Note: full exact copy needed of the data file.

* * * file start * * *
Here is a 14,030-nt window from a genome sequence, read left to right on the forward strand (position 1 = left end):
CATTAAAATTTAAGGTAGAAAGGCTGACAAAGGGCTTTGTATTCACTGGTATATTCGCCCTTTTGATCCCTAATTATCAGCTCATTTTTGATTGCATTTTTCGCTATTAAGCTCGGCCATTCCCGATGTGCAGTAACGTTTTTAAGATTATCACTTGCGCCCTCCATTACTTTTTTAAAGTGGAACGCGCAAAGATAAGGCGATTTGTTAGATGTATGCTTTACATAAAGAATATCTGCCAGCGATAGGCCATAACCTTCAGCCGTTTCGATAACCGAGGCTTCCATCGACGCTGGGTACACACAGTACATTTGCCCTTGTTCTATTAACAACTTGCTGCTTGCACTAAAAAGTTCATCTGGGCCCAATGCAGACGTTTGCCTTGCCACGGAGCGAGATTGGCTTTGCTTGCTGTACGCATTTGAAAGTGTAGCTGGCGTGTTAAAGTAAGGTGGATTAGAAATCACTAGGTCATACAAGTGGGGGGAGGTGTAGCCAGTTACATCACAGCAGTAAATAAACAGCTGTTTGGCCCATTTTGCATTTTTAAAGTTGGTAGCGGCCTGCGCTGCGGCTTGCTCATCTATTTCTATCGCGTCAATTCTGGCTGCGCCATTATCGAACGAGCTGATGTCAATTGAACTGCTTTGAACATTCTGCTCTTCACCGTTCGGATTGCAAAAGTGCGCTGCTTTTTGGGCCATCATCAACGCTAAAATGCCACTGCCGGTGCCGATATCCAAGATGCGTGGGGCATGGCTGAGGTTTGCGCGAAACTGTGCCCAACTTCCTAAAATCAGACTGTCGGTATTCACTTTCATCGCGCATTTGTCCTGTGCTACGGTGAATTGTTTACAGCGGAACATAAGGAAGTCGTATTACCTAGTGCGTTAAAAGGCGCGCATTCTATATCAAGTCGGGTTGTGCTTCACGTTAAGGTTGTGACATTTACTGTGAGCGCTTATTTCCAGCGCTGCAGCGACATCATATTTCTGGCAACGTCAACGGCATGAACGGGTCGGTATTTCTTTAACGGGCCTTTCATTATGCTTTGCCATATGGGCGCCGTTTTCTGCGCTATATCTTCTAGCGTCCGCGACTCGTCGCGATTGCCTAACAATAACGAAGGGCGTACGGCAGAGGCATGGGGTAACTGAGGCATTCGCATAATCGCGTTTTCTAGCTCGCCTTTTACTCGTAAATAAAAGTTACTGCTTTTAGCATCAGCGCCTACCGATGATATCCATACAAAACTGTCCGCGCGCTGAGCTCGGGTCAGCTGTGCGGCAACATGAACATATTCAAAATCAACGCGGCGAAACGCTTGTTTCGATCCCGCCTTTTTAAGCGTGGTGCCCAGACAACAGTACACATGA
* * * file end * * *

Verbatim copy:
Here is a 14,030-nt window from a genome sequence, read left to right on the forward strand (position 1 = left end):
CATTAAAATTTAAGGTAGAAAGGCTGACAAAGGGCTTTGTATTCACTGGTATATTCGCCCTTTTGATCCCTAATTATCAGCTCATTTTTGATTGCATTTTTCGCTATTAAGCTCGGCCATTCCCGATGTGCAGTAACGTTTTTAAGATTATCACTTGCGCCCTCCATTACTTTTTTAAAGTGGAACGCGCAAAGATAAGGCGATTTGTTAGATGTATGCTTTACATAAAGAATATCTGCCAGCGATAGGCCATAACCTTCAGCCGTTTCGATAACCGAGGCTTCCATCGACGCTGGGTACACACAGTACATTTGCCCTTGTTCTATTAACAACTTGCTGCTTGCACTAAAAAGTTCATCTGGGCCCAATGCAGACGTTTGCCTTGCCACGGAGCGAGATTGGCTTTGCTTGCTGTACGCATTTGAAAGTGTAGCTGGCGTGTTAAAGTAAGGTGGATTAGAAATCACTAGGTCATACAAGTGGGGGGAGGTGTAGCCAGTTACATCACAGCAGTAAATAAACAGCTGTTTGGCCCATTTTGCATTTTTAAAGTTGGTAGCGGCCTGCGCTGCGGCTTGCTCATCTATTTCTATCGCGTCAATTCTGGCTGCGCCATTATCGAACGAGCTGATGTCAATTGAACTGCTTTGAACATTCTGCTCTTCACCGTTCGGATTGCAAAAGTGCGCTGCTTTTTGGGCCATCATCAACGCTAAAATGCCACTGCCGGTGCCGATATCCAAGATGCGTGGGGCATGGCTGAGGTTTGCGCGAAACTGTGCCCAACTTCCTAAAATCAGACTGTCGGTATTCACTTTCATCGCGCATTTGTCCTGTGCTACGGTGAATTGTTTACAGCGGAACATAAGGAAGTCGTATTACCTAGTGCGTTAAAAGGCGCGCATTCTATATCAAGTCGGGTTGTGCTTCACGTTAAGGTTGTGACATTTACTGTGAGCGCTTATTTCCAGCGCTGCAGCGACATCATATTTCTGGCAACGTCAACGGCATGAACGGGTCGGTATTTCTTTAACGGGCCTTTCATTATGCTTTGCCATATGGGCGCCGTTTTCTGCGCTATATCTTCTAGCGTCCGCGACTCGTCGCGATTGCCTAACAATAACGAAGGGCGTACGGCAGAGGCATGGGGTAACTGAGGCATTCGCATAATCGCGTTTTCTAGCTCGCCTTTTACTCGTAAATAAAAGTTACTGCTTTTAGCATCAGCGCCTACCGATGATATCCATACAAAACTGTCCGCGCGCTGAGCTCGGGTCAGCTGTGCGGCAACATGAACATATTCAAAATCAACGCGGCGAAACGCTTGTTTCGATCCCGCCTTTTTAAGCGTGGTGCCCAGACAACAGTACACATGA